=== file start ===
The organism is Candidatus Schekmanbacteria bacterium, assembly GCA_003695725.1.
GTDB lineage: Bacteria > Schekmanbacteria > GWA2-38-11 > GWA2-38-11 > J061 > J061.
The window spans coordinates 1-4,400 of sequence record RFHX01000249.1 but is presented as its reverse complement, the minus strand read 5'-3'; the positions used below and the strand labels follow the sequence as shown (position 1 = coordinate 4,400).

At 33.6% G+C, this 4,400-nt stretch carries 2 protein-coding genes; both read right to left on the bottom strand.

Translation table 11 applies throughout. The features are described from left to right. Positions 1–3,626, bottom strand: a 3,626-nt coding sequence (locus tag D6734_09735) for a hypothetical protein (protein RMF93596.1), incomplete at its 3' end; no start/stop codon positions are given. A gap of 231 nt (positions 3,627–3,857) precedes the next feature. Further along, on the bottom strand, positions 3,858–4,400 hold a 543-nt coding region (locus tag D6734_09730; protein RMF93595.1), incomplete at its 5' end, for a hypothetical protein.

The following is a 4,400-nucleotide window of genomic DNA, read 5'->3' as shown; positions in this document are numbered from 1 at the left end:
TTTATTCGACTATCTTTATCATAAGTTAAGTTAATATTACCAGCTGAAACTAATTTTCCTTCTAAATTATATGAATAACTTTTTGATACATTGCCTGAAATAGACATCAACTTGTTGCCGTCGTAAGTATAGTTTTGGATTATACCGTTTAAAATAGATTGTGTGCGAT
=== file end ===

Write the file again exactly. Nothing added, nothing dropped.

The organism is Candidatus Schekmanbacteria bacterium, assembly GCA_003695725.1.
GTDB lineage: Bacteria > Schekmanbacteria > GWA2-38-11 > GWA2-38-11 > J061 > J061.
The window spans coordinates 1-4,400 of sequence record RFHX01000249.1 but is presented as its reverse complement, the minus strand read 5'-3'; the positions used below and the strand labels follow the sequence as shown (position 1 = coordinate 4,400).

At 33.6% G+C, this 4,400-nt stretch carries 2 protein-coding genes; both read right to left on the bottom strand.

Translation table 11 applies throughout. The features are described from left to right. Positions 1–3,626, bottom strand: a 3,626-nt coding sequence (locus tag D6734_09735) for a hypothetical protein (protein RMF93596.1), incomplete at its 3' end; no start/stop codon positions are given. A gap of 231 nt (positions 3,627–3,857) precedes the next feature. Further along, on the bottom strand, positions 3,858–4,400 hold a 543-nt coding region (locus tag D6734_09730; protein RMF93595.1), incomplete at its 5' end, for a hypothetical protein.

The following is a 4,400-nucleotide window of genomic DNA, read 5'->3' as shown; positions in this document are numbered from 1 at the left end:
TTTATTCGACTATCTTTATCATAAGTTAAGTTAATATTACCAGCTGAAACTAATTTTCCTTCTAAATTATATGAATAACTTTTTGATACATTGCCTGAAATAGACATCAACTTGTTGCCGTCGTAAGTATAGTTTTGGATTATACCGTTTAAAATAGATTGTGTGCGAT